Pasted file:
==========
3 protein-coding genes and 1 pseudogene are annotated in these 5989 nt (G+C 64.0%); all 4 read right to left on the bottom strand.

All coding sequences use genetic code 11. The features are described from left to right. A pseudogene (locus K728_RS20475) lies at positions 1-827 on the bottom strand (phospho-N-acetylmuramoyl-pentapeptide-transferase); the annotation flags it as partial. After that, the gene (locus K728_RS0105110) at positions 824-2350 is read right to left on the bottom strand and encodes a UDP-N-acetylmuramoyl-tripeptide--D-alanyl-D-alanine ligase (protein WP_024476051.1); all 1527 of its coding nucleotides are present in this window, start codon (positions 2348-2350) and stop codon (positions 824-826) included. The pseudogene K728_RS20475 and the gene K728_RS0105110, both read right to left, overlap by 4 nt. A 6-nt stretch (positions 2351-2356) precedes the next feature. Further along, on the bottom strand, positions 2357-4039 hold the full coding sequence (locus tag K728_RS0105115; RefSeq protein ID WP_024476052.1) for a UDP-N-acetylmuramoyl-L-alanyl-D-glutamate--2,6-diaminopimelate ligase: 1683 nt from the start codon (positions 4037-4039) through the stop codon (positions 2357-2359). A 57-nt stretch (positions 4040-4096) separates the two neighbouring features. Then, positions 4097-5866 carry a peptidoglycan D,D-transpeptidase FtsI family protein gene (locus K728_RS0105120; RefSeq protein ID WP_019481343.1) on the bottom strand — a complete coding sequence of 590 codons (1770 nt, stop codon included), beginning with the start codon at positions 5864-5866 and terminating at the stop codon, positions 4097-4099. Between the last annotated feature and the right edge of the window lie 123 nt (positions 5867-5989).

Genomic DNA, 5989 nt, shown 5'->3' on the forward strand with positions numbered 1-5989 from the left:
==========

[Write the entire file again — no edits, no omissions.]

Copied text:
3 protein-coding genes and 1 pseudogene are annotated in these 5989 nt (G+C 64.0%); all 4 read right to left on the bottom strand.

All coding sequences use genetic code 11. The features are described from left to right. A pseudogene (locus K728_RS20475) lies at positions 1-827 on the bottom strand (phospho-N-acetylmuramoyl-pentapeptide-transferase); the annotation flags it as partial. After that, the gene (locus K728_RS0105110) at positions 824-2350 is read right to left on the bottom strand and encodes a UDP-N-acetylmuramoyl-tripeptide--D-alanyl-D-alanine ligase (protein WP_024476051.1); all 1527 of its coding nucleotides are present in this window, start codon (positions 2348-2350) and stop codon (positions 824-826) included. The pseudogene K728_RS20475 and the gene K728_RS0105110, both read right to left, overlap by 4 nt. A 6-nt stretch (positions 2351-2356) precedes the next feature. Further along, on the bottom strand, positions 2357-4039 hold the full coding sequence (locus tag K728_RS0105115; RefSeq protein ID WP_024476052.1) for a UDP-N-acetylmuramoyl-L-alanyl-D-glutamate--2,6-diaminopimelate ligase: 1683 nt from the start codon (positions 4037-4039) through the stop codon (positions 2357-2359). A 57-nt stretch (positions 4040-4096) separates the two neighbouring features. Then, positions 4097-5866 carry a peptidoglycan D,D-transpeptidase FtsI family protein gene (locus K728_RS0105120; RefSeq protein ID WP_019481343.1) on the bottom strand — a complete coding sequence of 590 codons (1770 nt, stop codon included), beginning with the start codon at positions 5864-5866 and terminating at the stop codon, positions 4097-4099. Between the last annotated feature and the right edge of the window lie 123 nt (positions 5867-5989).

Genomic DNA, 5989 nt, shown 5'->3' on the forward strand with positions numbered 1-5989 from the left: